Pope joins tweeting masses with @Pontifex handle
VATICAN CITY—Benedict XVI, the pope known for his hefty volumes of theology and lengthy encyclicals, is now trying brevity — spreading the faith through his own Twitter account.
The pontiff will tweet in eight languages starting December 12 using his personal handle @Pontifex, responding live to questions about faith during his weekly general audience, the Vatican said Monday.
Within 10 hours of the Vatican’s announcement, Benedict had already garnered nearly half a million followers on the English version of @Pontifex alone, with thousands more following him in the eight other language accounts.
All that, and he hadn’t sent a single tweet.
He may never hit the one billion faithful that the Catholic Church counts around the globe, but he’s odds-on to get one million followers by the end of the year, British bookmakers Ladbrokes said.
The pope sent his first tweet last year from a generic Vatican account to launch the Holy See’s news information portal, and someone in his name tweeted daily during Lent, part of the Vatican’s efforts to increase the church presence in social media.
A personal Twitter account for the 85-year-old Benedict has been the subject of intense speculation ever since, and Monday’s news conference was packed, a strong indication of the interest it has generated.
Greg Burke, the Vatican’s communications adviser, said the handle @Pontifex was chosen because it not only means pope in Latin, but also bridge-builder, suggesting unity.
How often will the pope tweet? “As often as he wants,” Burke said, though he noted somewhat sarcastically that the pope, who still writes longhand, doesn’t check his (nonexistent) Blackberry obsessively during meetings “like the rest of us.”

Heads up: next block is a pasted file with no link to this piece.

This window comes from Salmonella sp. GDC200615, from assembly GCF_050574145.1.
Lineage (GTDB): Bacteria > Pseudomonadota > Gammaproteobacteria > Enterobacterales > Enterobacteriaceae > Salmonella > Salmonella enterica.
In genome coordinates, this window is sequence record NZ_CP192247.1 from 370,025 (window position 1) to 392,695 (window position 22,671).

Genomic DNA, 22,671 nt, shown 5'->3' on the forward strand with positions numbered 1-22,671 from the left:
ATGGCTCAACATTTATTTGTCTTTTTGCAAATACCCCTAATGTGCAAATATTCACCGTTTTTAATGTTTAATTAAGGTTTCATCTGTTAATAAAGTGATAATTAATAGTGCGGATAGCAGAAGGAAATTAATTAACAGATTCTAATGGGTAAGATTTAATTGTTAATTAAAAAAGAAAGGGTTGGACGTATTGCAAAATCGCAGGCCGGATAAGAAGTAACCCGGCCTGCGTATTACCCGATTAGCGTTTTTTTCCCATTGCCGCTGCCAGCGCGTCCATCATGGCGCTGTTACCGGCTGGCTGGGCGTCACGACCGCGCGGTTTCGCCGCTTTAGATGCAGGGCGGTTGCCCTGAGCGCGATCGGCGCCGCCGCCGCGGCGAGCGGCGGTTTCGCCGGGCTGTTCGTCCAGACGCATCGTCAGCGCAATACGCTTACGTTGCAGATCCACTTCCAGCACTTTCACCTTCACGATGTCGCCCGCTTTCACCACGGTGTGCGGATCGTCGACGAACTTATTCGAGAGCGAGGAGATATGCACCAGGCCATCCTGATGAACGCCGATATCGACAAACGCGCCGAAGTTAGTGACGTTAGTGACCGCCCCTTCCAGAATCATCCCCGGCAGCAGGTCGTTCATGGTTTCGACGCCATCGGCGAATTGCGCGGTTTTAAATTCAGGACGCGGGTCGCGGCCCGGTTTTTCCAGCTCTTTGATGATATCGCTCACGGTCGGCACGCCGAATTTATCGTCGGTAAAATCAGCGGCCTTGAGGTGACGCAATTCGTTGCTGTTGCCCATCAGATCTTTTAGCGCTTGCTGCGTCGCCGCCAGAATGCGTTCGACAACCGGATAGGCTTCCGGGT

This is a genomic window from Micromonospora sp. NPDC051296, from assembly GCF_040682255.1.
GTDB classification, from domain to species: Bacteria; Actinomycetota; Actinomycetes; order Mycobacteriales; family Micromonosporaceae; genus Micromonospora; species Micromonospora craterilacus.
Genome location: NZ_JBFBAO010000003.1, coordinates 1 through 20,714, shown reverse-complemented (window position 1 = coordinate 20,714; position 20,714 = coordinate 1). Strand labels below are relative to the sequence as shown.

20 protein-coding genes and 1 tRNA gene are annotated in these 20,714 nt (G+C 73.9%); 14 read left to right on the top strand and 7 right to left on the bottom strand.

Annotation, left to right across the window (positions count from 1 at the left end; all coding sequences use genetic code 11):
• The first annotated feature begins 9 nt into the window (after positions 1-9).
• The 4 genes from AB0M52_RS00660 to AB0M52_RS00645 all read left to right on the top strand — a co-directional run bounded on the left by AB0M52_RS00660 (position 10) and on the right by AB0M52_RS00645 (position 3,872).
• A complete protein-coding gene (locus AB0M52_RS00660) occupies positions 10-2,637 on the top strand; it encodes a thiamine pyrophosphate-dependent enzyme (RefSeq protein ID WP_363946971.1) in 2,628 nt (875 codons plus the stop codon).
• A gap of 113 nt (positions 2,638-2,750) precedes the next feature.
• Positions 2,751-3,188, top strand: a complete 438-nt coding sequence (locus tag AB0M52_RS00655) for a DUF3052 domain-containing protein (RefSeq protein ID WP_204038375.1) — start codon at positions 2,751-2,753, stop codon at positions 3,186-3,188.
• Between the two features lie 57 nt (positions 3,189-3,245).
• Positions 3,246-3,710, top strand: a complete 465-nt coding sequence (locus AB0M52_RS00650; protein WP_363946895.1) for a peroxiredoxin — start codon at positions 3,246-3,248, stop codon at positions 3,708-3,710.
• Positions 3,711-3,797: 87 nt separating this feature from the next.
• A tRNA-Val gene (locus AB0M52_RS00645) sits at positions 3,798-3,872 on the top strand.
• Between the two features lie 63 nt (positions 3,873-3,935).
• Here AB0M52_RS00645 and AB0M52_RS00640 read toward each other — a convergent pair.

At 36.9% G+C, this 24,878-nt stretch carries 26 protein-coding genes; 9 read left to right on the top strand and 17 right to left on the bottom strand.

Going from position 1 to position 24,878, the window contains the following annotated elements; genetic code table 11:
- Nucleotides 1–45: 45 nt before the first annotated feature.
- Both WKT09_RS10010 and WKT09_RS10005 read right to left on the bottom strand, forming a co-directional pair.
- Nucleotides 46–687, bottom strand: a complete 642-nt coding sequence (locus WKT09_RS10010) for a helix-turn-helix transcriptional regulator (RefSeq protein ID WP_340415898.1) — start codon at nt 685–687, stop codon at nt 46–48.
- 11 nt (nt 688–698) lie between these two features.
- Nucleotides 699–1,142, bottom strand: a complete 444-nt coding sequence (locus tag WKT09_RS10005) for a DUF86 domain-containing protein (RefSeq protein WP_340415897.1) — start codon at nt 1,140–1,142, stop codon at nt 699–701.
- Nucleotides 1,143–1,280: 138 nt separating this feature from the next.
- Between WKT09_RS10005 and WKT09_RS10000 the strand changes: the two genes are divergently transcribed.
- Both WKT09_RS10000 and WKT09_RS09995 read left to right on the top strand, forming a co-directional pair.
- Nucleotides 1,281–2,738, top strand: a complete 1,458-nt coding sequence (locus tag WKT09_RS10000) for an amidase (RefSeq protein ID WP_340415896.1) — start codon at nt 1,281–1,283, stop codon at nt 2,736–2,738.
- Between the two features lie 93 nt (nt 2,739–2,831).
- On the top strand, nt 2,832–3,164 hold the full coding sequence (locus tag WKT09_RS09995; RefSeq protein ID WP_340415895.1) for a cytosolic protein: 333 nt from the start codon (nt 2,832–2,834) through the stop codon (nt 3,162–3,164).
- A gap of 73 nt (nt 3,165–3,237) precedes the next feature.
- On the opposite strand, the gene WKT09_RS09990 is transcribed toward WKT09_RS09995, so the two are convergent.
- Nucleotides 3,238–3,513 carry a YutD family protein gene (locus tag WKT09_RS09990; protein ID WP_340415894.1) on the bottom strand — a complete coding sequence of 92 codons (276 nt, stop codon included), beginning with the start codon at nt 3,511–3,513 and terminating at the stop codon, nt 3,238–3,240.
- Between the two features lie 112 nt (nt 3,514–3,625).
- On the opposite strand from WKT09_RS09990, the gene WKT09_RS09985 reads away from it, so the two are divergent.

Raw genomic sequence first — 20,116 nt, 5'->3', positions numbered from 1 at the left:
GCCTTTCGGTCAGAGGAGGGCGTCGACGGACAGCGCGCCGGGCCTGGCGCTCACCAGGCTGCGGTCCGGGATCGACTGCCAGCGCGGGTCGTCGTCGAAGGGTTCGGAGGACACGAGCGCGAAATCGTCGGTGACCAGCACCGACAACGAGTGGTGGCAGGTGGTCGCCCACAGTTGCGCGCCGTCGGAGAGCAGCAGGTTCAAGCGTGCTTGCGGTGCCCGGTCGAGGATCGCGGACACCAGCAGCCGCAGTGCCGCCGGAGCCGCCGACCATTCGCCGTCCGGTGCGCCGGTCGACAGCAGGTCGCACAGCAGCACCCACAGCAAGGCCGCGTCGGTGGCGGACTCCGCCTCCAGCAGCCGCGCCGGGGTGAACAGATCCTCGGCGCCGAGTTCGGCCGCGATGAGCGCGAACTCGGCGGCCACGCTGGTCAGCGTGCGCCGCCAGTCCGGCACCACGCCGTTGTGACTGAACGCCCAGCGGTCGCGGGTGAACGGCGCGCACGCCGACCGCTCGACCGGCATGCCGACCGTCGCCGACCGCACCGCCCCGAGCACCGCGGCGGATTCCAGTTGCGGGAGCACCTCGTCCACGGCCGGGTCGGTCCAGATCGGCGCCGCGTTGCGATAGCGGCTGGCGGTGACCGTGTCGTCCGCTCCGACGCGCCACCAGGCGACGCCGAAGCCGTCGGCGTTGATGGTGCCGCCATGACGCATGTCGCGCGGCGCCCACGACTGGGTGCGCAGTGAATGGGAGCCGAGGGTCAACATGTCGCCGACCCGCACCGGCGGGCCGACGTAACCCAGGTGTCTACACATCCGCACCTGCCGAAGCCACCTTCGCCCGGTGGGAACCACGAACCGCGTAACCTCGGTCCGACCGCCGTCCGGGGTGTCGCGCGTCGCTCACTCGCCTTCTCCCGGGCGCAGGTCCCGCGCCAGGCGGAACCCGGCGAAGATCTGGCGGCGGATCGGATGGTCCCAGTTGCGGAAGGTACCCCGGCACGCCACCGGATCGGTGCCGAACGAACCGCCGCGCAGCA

“He’s not that kind of person. He’s not walking around with an iPad. But all the pope’s tweets are the pope’s words,” Burke said.
While the pope will push the button himself on December 12, subsequent tweets will be sent by someone in the Vatican’s secretariat of state. They will, however, all be approved by the pope, officials said.
“It’s always going to have his engagement and his approval,” said Monsignor Paul Tighe, the No. 2 in the Vatican’s social communications office. “Not physically, but from his mind.”
Questions for the inaugural papal tweet can be submitted to #askpontifex, and the pope will likely respond to three to five of those sent from around the world, Burke said. Subsequent tweets are expected to remain spiritual in nature, taken from his teachings or homilies.
By late Monday, many of the questions sent in were jokes and criticism, including of the church sex abuse scandal — tweets the pope will likely never see.
Currently a host of Twitter accounts use the pope’s name, purporting to be his personal account. The @Pontifex account, however, is certified as the only official papal Twitter feed, Tighe said.
Twitter spokeswoman Rachael Horowitz declined to comment on whether the strong interest in the launch of the pope’s handle would break any records, saying Twitter doesn’t track the number of followers for individual account-holders.
But she noted in an email that religious content on Twitter “punches above its weight” in terms of interest and engagement. Religious leaders, for example, get one retweet for every 500 followers, whereas a musician gets one for every 30,000 followers.
Don’t expect the pope himself to necessarily be retweeting, however. He doesn’t plan to follow anyone other than himself, simply because it would be impossible to avoid offending people he didn’t follow, Burke said.
Papal tweets will be sent simultaneously in English, French, Spanish, Portuguese, Italian, German, Polish and Arabic. Monsignor Claudio Maria Celli, the president of the Vatican’s social communications office, said he hoped to add Chinese.
He stressed that the papal tweets aren’t to be considered infallible teachings, merely “pearls of wisdom” in the pope’s own words.
The Vatican has been increasing its presence in social media, using YouTube channels and Facebook pages for special events and Twitter to engage believers and nonbelievers alike, particularly the young.
The Vatican decided against using a personal Facebook page for the pope because they thought it was too personal an interaction and would require more manpower to keep updated.
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